When Nelson Mandela walked out of prison on Feb. 11, 1990, after spending 27 years behind bars, no one knew what to expect.
"The general attitude at the time was a lot of nervousness, people didn't know what his attitude would be when he came out of prison," said Wailuku resident Byron Warner, who was born and raised in South Africa but has been living in America for the past two decades. "Was there going to be a big uprising? Many people in the ANC (African National Congress) were calling for retribution against white people. Whites were moving out of South Africa because they were scared."
Warner was just a teenager when Mandela was released from prison, attending an all-white high school in the "whites only" city of Turban at the time.
"When Mandela came out of prison, he showed his true colors immediately and said we need to unite the country. He truly did bring the country together when it could've gone a completely other way . . .
"For someone who was in prison 27 years and wants reconciliation and to bring people together is a testament to who he was as a human being," Warner said.
One of the most iconic moments in South African history Warner remembers, which are also the same moments captured in the film "Invictus," was when Mandela, as president, donned the South African Springboks jersey during the 1995 Rugby World Cup at a time when rugby was considered a "white man sport" and the springbok was considered a symbol of apartheid.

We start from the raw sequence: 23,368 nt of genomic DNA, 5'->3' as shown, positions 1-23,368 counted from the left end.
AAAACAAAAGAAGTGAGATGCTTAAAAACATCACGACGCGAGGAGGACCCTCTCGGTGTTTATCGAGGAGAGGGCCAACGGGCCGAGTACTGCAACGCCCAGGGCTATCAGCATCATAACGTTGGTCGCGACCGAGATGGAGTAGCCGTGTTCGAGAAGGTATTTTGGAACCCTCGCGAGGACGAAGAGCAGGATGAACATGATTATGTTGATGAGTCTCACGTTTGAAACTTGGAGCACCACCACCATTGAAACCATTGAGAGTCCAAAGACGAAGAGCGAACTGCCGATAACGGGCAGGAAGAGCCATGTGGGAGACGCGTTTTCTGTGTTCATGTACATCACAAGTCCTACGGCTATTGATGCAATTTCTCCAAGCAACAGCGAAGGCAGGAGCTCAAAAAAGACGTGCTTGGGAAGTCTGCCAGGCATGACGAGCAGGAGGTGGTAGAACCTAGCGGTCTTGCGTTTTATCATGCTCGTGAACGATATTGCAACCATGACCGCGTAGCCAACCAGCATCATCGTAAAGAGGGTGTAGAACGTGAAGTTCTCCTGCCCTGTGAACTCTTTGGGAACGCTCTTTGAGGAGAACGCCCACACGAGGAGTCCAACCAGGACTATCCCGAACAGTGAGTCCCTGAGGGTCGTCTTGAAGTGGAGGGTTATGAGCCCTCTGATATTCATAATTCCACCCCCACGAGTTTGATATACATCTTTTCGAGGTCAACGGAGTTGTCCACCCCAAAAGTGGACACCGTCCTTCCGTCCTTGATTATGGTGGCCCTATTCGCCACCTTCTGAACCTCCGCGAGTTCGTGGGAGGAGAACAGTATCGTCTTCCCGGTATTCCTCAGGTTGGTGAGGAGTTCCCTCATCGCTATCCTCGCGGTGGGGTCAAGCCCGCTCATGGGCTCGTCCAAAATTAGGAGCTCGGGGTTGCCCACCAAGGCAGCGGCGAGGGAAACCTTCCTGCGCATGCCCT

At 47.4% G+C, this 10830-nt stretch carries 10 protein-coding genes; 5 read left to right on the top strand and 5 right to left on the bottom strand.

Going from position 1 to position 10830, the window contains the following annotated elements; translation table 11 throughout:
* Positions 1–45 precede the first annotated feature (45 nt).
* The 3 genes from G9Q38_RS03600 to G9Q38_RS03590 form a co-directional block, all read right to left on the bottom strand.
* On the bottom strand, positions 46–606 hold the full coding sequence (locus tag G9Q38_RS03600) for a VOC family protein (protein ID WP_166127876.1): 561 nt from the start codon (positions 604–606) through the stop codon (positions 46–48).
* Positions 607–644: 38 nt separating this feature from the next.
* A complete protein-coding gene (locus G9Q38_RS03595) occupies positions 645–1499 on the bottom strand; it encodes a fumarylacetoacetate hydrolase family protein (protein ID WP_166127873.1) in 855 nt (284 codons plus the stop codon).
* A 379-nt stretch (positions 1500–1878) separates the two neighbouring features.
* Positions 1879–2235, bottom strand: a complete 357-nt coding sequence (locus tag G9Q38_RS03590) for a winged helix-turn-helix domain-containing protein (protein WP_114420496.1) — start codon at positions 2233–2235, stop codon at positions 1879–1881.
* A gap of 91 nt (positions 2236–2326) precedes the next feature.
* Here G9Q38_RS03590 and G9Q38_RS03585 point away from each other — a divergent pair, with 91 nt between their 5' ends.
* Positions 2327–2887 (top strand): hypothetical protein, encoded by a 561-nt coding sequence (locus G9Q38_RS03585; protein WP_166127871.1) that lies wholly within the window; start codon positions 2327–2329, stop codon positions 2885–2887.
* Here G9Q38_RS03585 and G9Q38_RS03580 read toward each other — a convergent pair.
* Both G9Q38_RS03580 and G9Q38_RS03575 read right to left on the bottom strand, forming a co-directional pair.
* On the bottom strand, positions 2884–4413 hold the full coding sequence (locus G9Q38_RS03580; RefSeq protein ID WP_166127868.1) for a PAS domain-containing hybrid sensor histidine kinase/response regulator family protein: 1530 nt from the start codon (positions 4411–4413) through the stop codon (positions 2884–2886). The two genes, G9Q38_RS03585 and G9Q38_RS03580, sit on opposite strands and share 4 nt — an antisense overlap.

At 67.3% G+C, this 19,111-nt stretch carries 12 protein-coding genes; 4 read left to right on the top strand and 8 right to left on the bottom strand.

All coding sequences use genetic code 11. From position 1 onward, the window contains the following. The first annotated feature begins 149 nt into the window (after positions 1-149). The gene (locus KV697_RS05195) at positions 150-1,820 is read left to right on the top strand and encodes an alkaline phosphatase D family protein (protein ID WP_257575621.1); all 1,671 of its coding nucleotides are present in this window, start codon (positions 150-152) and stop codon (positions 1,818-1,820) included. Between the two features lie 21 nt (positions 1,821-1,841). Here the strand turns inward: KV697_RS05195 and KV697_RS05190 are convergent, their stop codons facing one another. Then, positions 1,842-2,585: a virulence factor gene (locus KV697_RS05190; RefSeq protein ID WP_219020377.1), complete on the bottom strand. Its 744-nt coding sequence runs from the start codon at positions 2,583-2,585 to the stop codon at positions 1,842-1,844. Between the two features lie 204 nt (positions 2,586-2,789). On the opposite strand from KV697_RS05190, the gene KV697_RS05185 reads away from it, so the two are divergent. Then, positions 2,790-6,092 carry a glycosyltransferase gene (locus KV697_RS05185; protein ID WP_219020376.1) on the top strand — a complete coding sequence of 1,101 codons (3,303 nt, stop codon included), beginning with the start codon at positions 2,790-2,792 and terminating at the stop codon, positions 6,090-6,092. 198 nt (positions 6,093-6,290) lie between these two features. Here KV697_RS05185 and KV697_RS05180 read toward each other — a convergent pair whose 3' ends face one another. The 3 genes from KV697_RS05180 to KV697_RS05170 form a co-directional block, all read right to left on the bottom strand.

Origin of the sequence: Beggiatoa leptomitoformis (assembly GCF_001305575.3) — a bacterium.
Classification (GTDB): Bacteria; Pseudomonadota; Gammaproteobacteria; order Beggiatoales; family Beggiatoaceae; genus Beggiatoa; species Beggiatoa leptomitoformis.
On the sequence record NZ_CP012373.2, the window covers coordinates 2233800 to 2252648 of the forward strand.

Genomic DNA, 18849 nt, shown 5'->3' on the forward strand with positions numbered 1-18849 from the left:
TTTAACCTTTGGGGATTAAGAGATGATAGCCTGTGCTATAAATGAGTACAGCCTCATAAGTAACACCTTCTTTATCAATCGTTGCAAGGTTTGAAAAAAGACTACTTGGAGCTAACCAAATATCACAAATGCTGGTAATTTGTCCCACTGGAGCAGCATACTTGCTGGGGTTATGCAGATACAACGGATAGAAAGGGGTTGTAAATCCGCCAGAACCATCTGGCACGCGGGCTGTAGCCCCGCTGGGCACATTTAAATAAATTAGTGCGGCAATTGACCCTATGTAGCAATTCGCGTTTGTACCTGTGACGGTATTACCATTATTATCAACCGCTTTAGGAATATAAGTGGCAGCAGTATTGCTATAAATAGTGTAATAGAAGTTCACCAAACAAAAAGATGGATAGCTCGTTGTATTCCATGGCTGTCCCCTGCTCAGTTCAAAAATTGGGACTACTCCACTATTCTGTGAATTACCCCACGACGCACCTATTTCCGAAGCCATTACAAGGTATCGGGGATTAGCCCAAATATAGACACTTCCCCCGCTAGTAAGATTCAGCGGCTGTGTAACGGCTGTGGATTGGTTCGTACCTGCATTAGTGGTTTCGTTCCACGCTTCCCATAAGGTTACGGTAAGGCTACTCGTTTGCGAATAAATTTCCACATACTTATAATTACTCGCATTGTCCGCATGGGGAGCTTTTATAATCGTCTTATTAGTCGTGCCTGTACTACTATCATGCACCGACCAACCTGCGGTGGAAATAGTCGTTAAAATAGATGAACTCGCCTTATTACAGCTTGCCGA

"Black leadership wanted to get rid of the national rugby team, but Mandela went against the wishes of his party and said we need to unite the people and not shun this symbol," said Warner, who remembers watching televised footage of the game. "He really stuck his neck out when he . . . walked out onto the rugby pitch in front of the 45,000 predominately white people wearing the Springboks jersey, and the whole crowd roared and cheered."
It wasn't always so. Before his imprisonment, Mandela co-founded the militant Umkhonto we Sizwe in 1961 and had close ties to the ANC, which was declared by the South African government as a terrorist organization. He was arrested and convicted of conspiracy to overthrow the state in 1962 when he led a sabotage campaign against the apartheid government, which for years had used legislation to keep blacks from having equal political or economic power.
After serving more than 27 years behind bars, Mandela was released after an international campaign lobbied for his freedom. He became South Africa's first black president just four years later in the country's first multiracial election. In the year following the dismantling of apartheid, he worked to ease tensions between black and white South Africans.